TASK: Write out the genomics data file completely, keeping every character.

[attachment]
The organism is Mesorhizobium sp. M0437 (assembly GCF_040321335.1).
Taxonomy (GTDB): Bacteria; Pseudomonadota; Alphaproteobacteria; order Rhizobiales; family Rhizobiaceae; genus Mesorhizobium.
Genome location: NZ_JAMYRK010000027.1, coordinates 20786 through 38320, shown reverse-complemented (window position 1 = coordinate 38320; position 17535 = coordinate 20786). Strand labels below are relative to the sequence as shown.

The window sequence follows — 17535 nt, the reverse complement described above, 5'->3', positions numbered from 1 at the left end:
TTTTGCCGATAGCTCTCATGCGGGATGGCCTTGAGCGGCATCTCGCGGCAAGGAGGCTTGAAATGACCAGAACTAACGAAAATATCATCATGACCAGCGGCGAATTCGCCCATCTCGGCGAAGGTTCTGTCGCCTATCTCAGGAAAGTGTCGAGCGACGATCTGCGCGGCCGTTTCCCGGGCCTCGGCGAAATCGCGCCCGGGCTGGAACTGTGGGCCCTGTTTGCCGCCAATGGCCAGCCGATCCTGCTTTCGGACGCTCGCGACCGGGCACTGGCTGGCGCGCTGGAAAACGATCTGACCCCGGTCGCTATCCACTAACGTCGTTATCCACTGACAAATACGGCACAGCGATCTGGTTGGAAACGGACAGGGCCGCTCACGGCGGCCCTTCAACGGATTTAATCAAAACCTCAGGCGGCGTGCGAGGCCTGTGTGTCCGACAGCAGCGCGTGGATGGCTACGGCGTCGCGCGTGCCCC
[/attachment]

The organism is Mesorhizobium sp. M0437 (assembly GCF_040321335.1).
Taxonomy (GTDB): Bacteria; Pseudomonadota; Alphaproteobacteria; order Rhizobiales; family Rhizobiaceae; genus Mesorhizobium.
Genome location: NZ_JAMYRK010000027.1, coordinates 20786 through 38320, shown reverse-complemented (window position 1 = coordinate 38320; position 17535 = coordinate 20786). Strand labels below are relative to the sequence as shown.

The window sequence follows — 17535 nt, the reverse complement described above, 5'->3', positions numbered from 1 at the left end:
TTTTGCCGATAGCTCTCATGCGGGATGGCCTTGAGCGGCATCTCGCGGCAAGGAGGCTTGAAATGACCAGAACTAACGAAAATATCATCATGACCAGCGGCGAATTCGCCCATCTCGGCGAAGGTTCTGTCGCCTATCTCAGGAAAGTGTCGAGCGACGATCTGCGCGGCCGTTTCCCGGGCCTCGGCGAAATCGCGCCCGGGCTGGAACTGTGGGCCCTGTTTGCCGCCAATGGCCAGCCGATCCTGCTTTCGGACGCTCGCGACCGGGCACTGGCTGGCGCGCTGGAAAACGATCTGACCCCGGTCGCTATCCACTAACGTCGTTATCCACTGACAAATACGGCACAGCGATCTGGTTGGAAACGGACAGGGCCGCTCACGGCGGCCCTTCAACGGATTTAATCAAAACCTCAGGCGGCGTGCGAGGCCTGTGTGTCCGACAGCAGCGCGTGGATGGCTACGGCGTCGCGCGTGCCCC